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GIS BASICS Agenda Location of update syllabus Hello Terrace Discuss the lab ◦ Questions Some maps GIS Basics ◦ Vector\Raster Properties of GIS Data Scale Precision Georeferencing The GIS map known around the world ... Dr. John Snow (the Father of Modern epidemology) 1854-Snow create a dot map by overlaying locations of cholera patients with a city map to determine the source of the outbreak. This turned out to be a specific hand pump. Okay not specific to GIS, but a great “map” Minard’s Map -Napoleon's March to Russia ESRI Mapbook ESRI Mapbook Is this a map? FlightAware GIS Basics GIS Basics – 4 components of a GIS Data ... Acquisition (Input) Management Manipulation Analysis Query Display (output) Acquisition (Input) A data input subsystem allows the user to capture, collect, and transform spatial and thematic data into digital form. The data inputs are usually derived from a combination of hard copy maps, aerial photographs, remotely sensed images, reports, survey documents, etc. Most data that is used in this class already exists in some form. However, students will be creating their own data to input into their GIS. Input Methods Manual Digitizing (vector) ◦ Heads up digitizing ◦ Digitize off a Geo-referenced image Scanning (raster) Remote Sensing (raster) Existing Digital Data (vector and/or raster) ◦ Digital Base Maps (vector) ◦ Databases So what is the input data composed of? Spatial data (where) is displayed as layers or features Aspatial data (what, how much, when) ◦ comes in the form of tables that can already exist with, be joined to spatial data. ◦ Describes the charactersitics of the spatial data So what is the input data composed of? Spatial Data come in 2 formats; Raster/Image Vector Vector Data (another ESRI definition) [data models] A coordinate-based data model that represents geographic features as points, lines, and polygons. Each point feature is represented as a single coordinate pair, while line and polygon features are represented as ordered lists of vertices. Attributes are associated with each vector feature, as opposed to a raster data model, which associates attributes with grid cells. (ESRI GIS Dictionary) Lines start and end with a node. At each change of direction in the line is a vertex. Vertices define the shape of a line or polygon The start and end node of a polygon is at the same location Vector Data – Point, Line, Poly Points (0 Dimension) ◦ Display data as a single location (x/y). ◦ Has neither length or area Lines (1 Dimension) ◦ Sequence of xy coordinate pairs ◦ Displays length at any given scale Polygons (2 dimensions) ◦ Connected sequence of xy coordinate pairs ◦ Displays area at any given scale Vector Data and layers Layers contain features of a similar geometry ◦ A layer will not contain a combination of point and line features, point and poly, line and poly. Raster/Image Data [data models] A spatial data model that defines space as an array of equally sized cells arranged in rows and columns, and composed of single or multiple bands. Each cell contains an attribute value and location coordinates. Unlike a vector structure, which stores coordinates explicitly, raster coordinates are contained in the ordering of the matrix. Groups of cells that share the same value represent the same type of geographic feature. (ESRI GIS Dictionary) Raster Image Vector Data (advantages/disadvantages) Vector Data Taken from http://bgis.sanbi.org/gisprimer/page_19.htm Raster Data (advantages/disadvantages) Taken from http://bgis.sanbi.org/gisprimer/page_19.htm Management •The data management and retrieval subsystem organizes the data, spatial and attribute, in a form which permits it to be quickly retrieved by the user for analysis, and permits rapid and accurate updates to be made to the database. •This component usually involves use of a database management system (DBMS) for maintaining attribute data. Spatial data is usually encoded and maintained in a proprietary file format. Management 1. How data is stored and retrieved. 2. What information is within our layers and how relevant is it. 3. Managing data according to client specifications. Management will include the automation of data processes. Management What management tool have you been exposed to in the labs? ArcCatalog Analysis The data manipulation and analysis subsystem allows the user to define and execute spatial and attribute procedures to generate derived information. This subsystem is commonly thought of as the heart of a GIS, and usually distinguishes it from other database information systems and computer-aided drafting (CAD) systems. example: where to locate a new school based on … > impact on current land use, > low slope areas, > near recreation facilities and > distance from existing schools Analysis To date the primary analysis technique used in GIS applications, vector and raster, is the topological overlay of selected data layers. Data output Maps, Tables, Charts Questions Hi Terrace Properties of GIS Data Spatial Data – Allows us to ask where is it Attribute data - allows us to ask the question "what is it ?" •Every layer has an associated table •These are linked to spatial data by a feature code number Attributes are stored in columns as items •Rows display the attributes for each feature and are known as records •entries may be text, integer, float (decimal) or date Spatial Relationships – allows us to see patterns of features with other features Types of questions a GIS can help answer a. Location: WHAT exists here - what is at a particular location? "What is at this location ?" e.g. Forest attributes or municipal ownership. b. Condition: WHERE are specific conditions - where are all houses owned by person x? c. Trends: WHAT HAS CHANGED (over time) - How far has the river bank receded in the past 2 years ? Where have houses increased in price by > 50%. d. Patterns: HOW are features related "How does proximity to salmon streams affect the number of bear attacks"; e. Modelling: WHAT IF ..? - What if the climate warmed by 2 degrees? (effect on habitats) Scale and Precision Scale Scale = the amount of reduction (expressed as a ratio) e.g. 1:10,000 => a reduction in size / detail by 10,000 times conversion to scale statement => 1cm = 10,000cm (or 1cm = 100m) A larger scale is thus reduced by a lesser amount. 1:50,000 is a larger scale than 1:250,000 (medium) 1:250,000 is a larger scale than 1:1,000,000 (small) Data created at one scale are not suitable for different scales: • At smaller scales, large scale data are too complex • At larger scales, small scale data are too generalized For varying scales, see data on these two BC online mapping websites: www.mapplace.ca or www.lrdw.ca Precision Precision is based on scale – how exactly can a coordinate be specified On printed maps, this was equivalent to ~ 0.5mm (= 25 metres at 1:50,000 … or 125 metres at 1:250,000) GIS software uses ‘double- precision’ giving up to 6 decimal places of meters In most cases, this is bogus as not warranted by the data quality Further reading on GIS basics: http://www.innovativegis.com/basis/ primer/primer.html Data formats File formats Stored in a variety of formats Maintain the same basic principles of “PLP” Lab work will focus on 2 formats common to ESRI products ◦ Shapefiles ◦ Coverage ◦ Personal and file geodatabases are another preferred data format for. We will look at this at a later date. Shapefile/Coverage Shapefiles (ESRI) Arcview .shp Spatial data e.g. rivers.shp .shx Index link file e.g. rivers.shx .dbf Attribute data e.g. rivers.dbf Also: .prj Projection file .sbn and .sbx .. optimise spatial queries http://en.wikipedia.org/wiki/Shapefile Coverage (ESRI) - Arc/Info Layer name folder e.g. roads (spatial) : 6-10 files Info folder (attributes): many files Multiple files per layer – zipped into one export .e00 format Other Data formats Computer assisted drafting formats: ◦ .dxf (Autocad) ◦ .dgn (Microstation) Raster formats: ◦ .tif ◦ GeoTIFF Full list for ESRI List of data formats supported by ArcGIS Many more can be converted with FME (Feature Manipulation Engine) from http://www.safe.com Managing files ArcCatalog is built specifically to manage GIS data Managing files using Windows has some inherent risks. Quick message Hello Terrace Amy Hillier. 2011. "Manual for working with ArcGIS 10" The Selected Works of Amy Hillier Available at: http://works.bepress.com/amy_hillier/24/ Georeferencing How do we make sure all our data layers line up ? Georeferencing: = linking a layer or dataset with spatial coordinates Registration: = lining up layers with each other Rectification: =The process by which the geometry of an image is made planimetric If the world was flat, we could use a simple coordinate system with 0,0 in the bottom left corner (or A1) … but alas it isn’t … The edge of the world … Geographic referencing 180 E/W PG: 54N, 123W [54, -123] Geographic referencing is suitable for storing global 0, 0 datasets, but involves negative values south and west of 0, 0 Geographic referencing Geographic is not decimal, it is sexagesimal 1 degree = 60 minutes 1 minute = 60 seconds Decimal degrees: 58° 30’ = 58.5 30/60 = 0.5 Decimal degrees: 58° 36’ = 58.6 36/60 = 0.6 Decimal degrees: 58°36’36” = 58.61 36/(60*60) = 0.01 View decimal degrees on pgmap website (use Internet Explorer / Active X) The main problem with geographic referencing (for GIS data display and analysis) - 1 degree longitude varies from 0 - 111 km (the system is not ‘rectangular’ ) Local example from the phone book 2007 (OK) –scale is consistent 2008: horizontal scale is almost double Length of One Degree of Longitude Length of a Degree of Latitude Latitude Kilometres Miles Latitude Kilometres Miles 0º 111.32 69.17 0º 110.57 68.71 10º 109.64 68.13 10º 110.61 68.73 20º 104.65 65.03 20º 110.70 68.79 30º 96.49 59.95 30º 110.85 68.88 40º 85.39 53.06 40º 111.04 68.99 50º 71.70 44.55 50º 111.23 69.12 60º 55.80 34.67 60º 111.41 69.23 70º 38.19 23.73 70º 111.56 69.32 80º 19.39 12.05 80º 111.66 69.38 90º 0.00 0.00 90º 111.69 69.40 1° Longitude is half the distance at 60N 1° Latitude = ~ 111km anywhere Earth is not a perfect sphere, it is ellipsoidal .. earth is the 'Geoid'. The difference in the major and minor axes has been estimated since ~1830 The latest should be the most accurate, using satellite technology. The difference representing the amount of 'polar flattening' is about 1/300 . Estimated ellipsoids Equatorial Polar Radius a Radius b Name Date Flattening (metres) (metres) WGS 84 1984 6,378,137 6,356,752 1/298 International 1924 6,378,388 6,356,912 1/297 Clarke 1866 6,378,206 6,356,584 1/295 Everest 1830 6,377,276 6,356,075 1/301 Each ellipsoid has a 'Datum' = "a set of values that serve as a base for mapping“. For Canadian / North America, we use: a. North American Datum, NAD27 (1927) based on Clarke 1866 b. North American Datum, NAD 83 (1983) based on WGS 1984 NAD27 was the datum for mapping over most of the 20th century NAD83 is the datum for contemporary GIS / mapping Universal Transverse Mercator (UTM) System this bit is hard so pay attention … The world is divided into 60 x 6 º longitude strips - the width of each zone thus varies from 6 x 111km = 666 km at the equator to < 80 km at 84 ° N They are numbered 1 - 60 from 180 º W to 180 º E 180W 180E Canada: UTM zones UTM coordinates – in metres - this is the hardest part … Northings (N): from the Equator – increase to the north (to 10,000,000) Eastings (E) – based on the zone Central Meridian at 500,000 Coordinates repeat for each zone In BC, eastings are usually between 300,000-700,000 UTM zone overlap: Topographic map with Geographic and UTM referencing UTM zone Eastings coordinates in BC are generally between 300,000 – 700,00 UTM coordinates may make more sense here : PGMAP: http://pgmap.princegeorge.ca/ (use Internet Explorer / Active X) The UTM system works well for a local area – coordinates in metres BC: UTM zones How do we deal with multiple UTM zones: Eastings coordinates switch from ~700,000 at the east edge of one zone to ~300,000 at the west edge of the next (= same place) Albers (conic) projection e.g. Yukon Albers: http://www.environmentyukon.gov.yk.ca/geomatics/techweb/yt-albers- projection.html BC Albers projection Central meridian: 126 W First Standard Parallel: 50N Second Standard Parallel: 58:30N Latitude of projection origin 45N False northing 0 False easting 1000000 (1million m) Summary: BC mapping coordinates BC geomatics industry ‘recognises’: 1. Geographic – latitude / longitude – for data storage 2. Universal Transverse Mercator (UTM): zones 7-11 - local / regional 3. BC Albers - for provincial data View all 3 on: http://www.lrdw.ca (imap) (use Internet Explorer-IE) [sometimes!] View Geographic and Albers on http://www.mapplace.ca (use IE / Active X) Multiple coordinate systems Georeferenced data can be recognised by the coordinates e.g. Prince George Geographic: -123 54 UTM zone 10: 512,000 5972,000 BC Albers: 1,200,000 1000,000 GIS software today can overlay these by projecting ‘on the fly’ Where these would plot if not properly defined: y UTM To be able to do analysis, layers MUST be reprojected into the same projection and datum e.g. UTM -> Albers NAD 27 -> NAD83 A G x http://earthobservatory.nasa.gov/IOTD/ Key points GIS falls under the umbrella of Geomatics GIS is an automated process GIS involves spatial locations 4 main components of a GIS are ◦ Acquisition (Input) ◦ Management ◦ Analysis ◦ Display (Output)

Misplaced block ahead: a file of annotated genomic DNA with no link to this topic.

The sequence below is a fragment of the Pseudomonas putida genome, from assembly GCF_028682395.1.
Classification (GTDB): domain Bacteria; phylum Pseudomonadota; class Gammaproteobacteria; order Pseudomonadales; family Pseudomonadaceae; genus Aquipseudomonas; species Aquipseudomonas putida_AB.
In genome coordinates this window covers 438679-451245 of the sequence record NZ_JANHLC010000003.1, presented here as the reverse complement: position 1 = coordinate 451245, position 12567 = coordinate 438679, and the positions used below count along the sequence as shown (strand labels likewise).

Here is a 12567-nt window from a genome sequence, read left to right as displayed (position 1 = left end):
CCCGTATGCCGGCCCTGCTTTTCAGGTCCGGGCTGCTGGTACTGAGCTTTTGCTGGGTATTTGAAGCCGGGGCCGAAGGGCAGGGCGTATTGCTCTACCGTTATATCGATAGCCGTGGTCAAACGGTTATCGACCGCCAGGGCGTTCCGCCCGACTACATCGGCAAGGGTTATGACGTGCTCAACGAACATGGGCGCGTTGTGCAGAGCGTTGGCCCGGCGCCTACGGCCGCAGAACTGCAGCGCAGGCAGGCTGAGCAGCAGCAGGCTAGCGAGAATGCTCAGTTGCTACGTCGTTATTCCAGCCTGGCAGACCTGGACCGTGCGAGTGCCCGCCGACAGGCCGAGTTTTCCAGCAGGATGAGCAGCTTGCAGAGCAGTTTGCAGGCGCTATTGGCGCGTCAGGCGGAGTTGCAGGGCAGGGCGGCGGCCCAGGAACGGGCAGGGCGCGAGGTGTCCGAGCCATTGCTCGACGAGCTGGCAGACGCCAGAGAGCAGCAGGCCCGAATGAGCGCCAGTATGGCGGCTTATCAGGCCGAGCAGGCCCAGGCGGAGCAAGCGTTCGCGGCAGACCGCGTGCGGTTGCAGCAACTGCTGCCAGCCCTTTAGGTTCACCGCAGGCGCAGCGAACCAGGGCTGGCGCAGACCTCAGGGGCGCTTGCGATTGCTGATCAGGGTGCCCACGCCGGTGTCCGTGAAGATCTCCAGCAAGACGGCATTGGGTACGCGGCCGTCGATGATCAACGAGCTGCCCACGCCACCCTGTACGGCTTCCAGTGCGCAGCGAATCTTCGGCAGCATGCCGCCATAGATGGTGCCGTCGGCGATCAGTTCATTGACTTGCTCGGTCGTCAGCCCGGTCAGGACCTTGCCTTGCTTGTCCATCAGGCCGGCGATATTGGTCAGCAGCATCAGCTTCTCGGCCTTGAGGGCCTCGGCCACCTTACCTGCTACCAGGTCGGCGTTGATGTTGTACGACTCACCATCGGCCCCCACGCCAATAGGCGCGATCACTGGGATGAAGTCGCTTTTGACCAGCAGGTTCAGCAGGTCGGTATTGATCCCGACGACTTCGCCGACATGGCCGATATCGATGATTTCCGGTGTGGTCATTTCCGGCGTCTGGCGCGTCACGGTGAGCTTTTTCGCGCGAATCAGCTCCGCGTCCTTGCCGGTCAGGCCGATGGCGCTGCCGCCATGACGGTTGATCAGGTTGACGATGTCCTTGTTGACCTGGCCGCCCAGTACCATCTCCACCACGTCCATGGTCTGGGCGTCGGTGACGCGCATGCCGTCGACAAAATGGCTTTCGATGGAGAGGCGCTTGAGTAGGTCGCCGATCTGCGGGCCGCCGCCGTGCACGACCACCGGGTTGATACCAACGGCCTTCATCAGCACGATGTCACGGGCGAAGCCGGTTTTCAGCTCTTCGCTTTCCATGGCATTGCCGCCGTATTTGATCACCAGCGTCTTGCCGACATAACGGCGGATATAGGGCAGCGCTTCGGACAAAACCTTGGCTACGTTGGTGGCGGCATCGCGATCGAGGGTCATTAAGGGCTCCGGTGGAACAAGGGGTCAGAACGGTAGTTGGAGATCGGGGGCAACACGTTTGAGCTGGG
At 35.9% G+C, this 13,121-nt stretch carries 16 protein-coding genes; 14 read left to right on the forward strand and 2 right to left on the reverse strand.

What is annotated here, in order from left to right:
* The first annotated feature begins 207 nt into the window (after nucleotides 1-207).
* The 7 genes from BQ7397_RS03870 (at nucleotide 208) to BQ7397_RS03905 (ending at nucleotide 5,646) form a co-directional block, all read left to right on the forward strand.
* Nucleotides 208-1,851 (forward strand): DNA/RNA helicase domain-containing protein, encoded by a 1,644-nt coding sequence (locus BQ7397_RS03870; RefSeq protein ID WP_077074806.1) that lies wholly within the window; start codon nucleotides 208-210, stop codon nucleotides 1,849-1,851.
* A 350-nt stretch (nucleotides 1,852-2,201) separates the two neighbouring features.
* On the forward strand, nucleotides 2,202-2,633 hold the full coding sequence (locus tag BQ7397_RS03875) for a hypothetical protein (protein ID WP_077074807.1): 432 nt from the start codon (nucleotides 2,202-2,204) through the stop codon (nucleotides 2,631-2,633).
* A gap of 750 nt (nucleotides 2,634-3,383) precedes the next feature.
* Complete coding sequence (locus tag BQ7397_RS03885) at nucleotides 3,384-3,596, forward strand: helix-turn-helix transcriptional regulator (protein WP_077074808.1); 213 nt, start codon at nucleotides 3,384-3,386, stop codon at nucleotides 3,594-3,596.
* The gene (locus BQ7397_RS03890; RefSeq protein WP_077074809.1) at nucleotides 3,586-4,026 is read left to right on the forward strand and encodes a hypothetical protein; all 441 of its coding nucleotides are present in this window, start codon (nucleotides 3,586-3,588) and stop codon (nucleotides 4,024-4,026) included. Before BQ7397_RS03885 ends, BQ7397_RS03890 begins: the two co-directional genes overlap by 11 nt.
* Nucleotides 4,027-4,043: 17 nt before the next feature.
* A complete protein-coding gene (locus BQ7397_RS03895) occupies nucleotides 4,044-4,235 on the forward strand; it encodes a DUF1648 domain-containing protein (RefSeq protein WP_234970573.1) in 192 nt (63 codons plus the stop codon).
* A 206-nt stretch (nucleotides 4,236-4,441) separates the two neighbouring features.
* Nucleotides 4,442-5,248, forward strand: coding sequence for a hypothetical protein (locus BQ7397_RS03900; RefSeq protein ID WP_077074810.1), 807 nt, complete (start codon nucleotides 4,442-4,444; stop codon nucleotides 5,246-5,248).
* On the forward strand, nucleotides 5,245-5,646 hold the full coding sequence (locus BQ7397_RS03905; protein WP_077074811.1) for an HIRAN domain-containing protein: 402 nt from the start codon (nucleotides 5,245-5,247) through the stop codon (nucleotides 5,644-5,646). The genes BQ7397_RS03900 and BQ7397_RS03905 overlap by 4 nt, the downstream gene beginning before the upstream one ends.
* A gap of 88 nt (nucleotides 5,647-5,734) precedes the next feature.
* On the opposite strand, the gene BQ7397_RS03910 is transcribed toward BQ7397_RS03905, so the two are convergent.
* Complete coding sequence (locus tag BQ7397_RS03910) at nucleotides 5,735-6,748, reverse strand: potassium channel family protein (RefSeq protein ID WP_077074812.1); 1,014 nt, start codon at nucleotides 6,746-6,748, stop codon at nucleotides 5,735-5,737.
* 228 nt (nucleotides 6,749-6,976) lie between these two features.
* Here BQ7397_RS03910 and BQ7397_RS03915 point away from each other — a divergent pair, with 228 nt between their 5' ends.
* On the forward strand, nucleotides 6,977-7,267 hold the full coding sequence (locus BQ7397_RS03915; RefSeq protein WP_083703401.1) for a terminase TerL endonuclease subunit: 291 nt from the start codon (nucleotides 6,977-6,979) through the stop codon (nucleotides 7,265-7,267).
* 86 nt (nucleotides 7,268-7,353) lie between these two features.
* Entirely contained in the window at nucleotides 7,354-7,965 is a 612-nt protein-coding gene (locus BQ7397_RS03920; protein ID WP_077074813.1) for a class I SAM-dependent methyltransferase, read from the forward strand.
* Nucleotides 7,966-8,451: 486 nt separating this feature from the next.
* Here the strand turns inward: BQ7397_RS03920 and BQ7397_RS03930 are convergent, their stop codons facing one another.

"gis_basics.pptx - UNBC GIS Remote Sensing Lab"